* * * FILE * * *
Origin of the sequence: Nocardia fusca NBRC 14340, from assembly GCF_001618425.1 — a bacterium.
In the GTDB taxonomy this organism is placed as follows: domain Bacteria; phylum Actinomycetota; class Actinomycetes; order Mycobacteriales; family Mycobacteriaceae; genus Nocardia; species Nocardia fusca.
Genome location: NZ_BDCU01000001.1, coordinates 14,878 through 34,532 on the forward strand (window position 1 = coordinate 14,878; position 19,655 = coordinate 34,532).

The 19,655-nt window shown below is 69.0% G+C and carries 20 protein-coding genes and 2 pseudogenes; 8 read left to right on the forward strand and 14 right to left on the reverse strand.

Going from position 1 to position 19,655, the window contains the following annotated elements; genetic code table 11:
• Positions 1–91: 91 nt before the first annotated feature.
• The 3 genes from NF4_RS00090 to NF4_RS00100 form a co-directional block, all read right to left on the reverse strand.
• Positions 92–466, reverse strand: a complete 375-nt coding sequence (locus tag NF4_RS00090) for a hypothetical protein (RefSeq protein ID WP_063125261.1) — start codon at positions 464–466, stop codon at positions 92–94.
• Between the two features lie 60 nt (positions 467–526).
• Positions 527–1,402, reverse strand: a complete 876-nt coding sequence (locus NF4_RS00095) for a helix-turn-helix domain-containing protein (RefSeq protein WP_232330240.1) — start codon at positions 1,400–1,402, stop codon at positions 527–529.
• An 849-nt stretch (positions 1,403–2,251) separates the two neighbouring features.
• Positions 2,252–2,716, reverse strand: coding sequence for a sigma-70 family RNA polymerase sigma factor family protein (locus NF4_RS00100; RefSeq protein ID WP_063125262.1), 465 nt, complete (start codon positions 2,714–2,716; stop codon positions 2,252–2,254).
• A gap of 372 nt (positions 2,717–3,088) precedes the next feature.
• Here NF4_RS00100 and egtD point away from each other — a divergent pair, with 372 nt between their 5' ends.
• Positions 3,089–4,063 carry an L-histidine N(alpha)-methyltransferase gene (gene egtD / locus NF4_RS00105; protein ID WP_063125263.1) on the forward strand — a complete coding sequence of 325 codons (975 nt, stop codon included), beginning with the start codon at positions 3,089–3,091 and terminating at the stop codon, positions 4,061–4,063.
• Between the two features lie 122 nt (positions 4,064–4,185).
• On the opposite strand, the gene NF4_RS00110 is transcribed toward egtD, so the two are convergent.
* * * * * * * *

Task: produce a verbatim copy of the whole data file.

Origin of the sequence: Nocardia fusca NBRC 14340, from assembly GCF_001618425.1 — a bacterium.
In the GTDB taxonomy this organism is placed as follows: domain Bacteria; phylum Actinomycetota; class Actinomycetes; order Mycobacteriales; family Mycobacteriaceae; genus Nocardia; species Nocardia fusca.
Genome location: NZ_BDCU01000001.1, coordinates 14,878 through 34,532 on the forward strand (window position 1 = coordinate 14,878; position 19,655 = coordinate 34,532).

The 19,655-nt window shown below is 69.0% G+C and carries 20 protein-coding genes and 2 pseudogenes; 8 read left to right on the forward strand and 14 right to left on the reverse strand.

Going from position 1 to position 19,655, the window contains the following annotated elements; genetic code table 11:
• Positions 1–91: 91 nt before the first annotated feature.
• The 3 genes from NF4_RS00090 to NF4_RS00100 form a co-directional block, all read right to left on the reverse strand.
• Positions 92–466, reverse strand: a complete 375-nt coding sequence (locus tag NF4_RS00090) for a hypothetical protein (RefSeq protein ID WP_063125261.1) — start codon at positions 464–466, stop codon at positions 92–94.
• Between the two features lie 60 nt (positions 467–526).
• Positions 527–1,402, reverse strand: a complete 876-nt coding sequence (locus NF4_RS00095) for a helix-turn-helix domain-containing protein (RefSeq protein WP_232330240.1) — start codon at positions 1,400–1,402, stop codon at positions 527–529.
• An 849-nt stretch (positions 1,403–2,251) separates the two neighbouring features.
• Positions 2,252–2,716, reverse strand: coding sequence for a sigma-70 family RNA polymerase sigma factor family protein (locus NF4_RS00100; RefSeq protein ID WP_063125262.1), 465 nt, complete (start codon positions 2,714–2,716; stop codon positions 2,252–2,254).
• A gap of 372 nt (positions 2,717–3,088) precedes the next feature.
• Here NF4_RS00100 and egtD point away from each other — a divergent pair, with 372 nt between their 5' ends.
• Positions 3,089–4,063 carry an L-histidine N(alpha)-methyltransferase gene (gene egtD / locus NF4_RS00105; protein ID WP_063125263.1) on the forward strand — a complete coding sequence of 325 codons (975 nt, stop codon included), beginning with the start codon at positions 3,089–3,091 and terminating at the stop codon, positions 4,061–4,063.
• Between the two features lie 122 nt (positions 4,064–4,185).
• On the opposite strand, the gene NF4_RS00110 is transcribed toward egtD, so the two are convergent.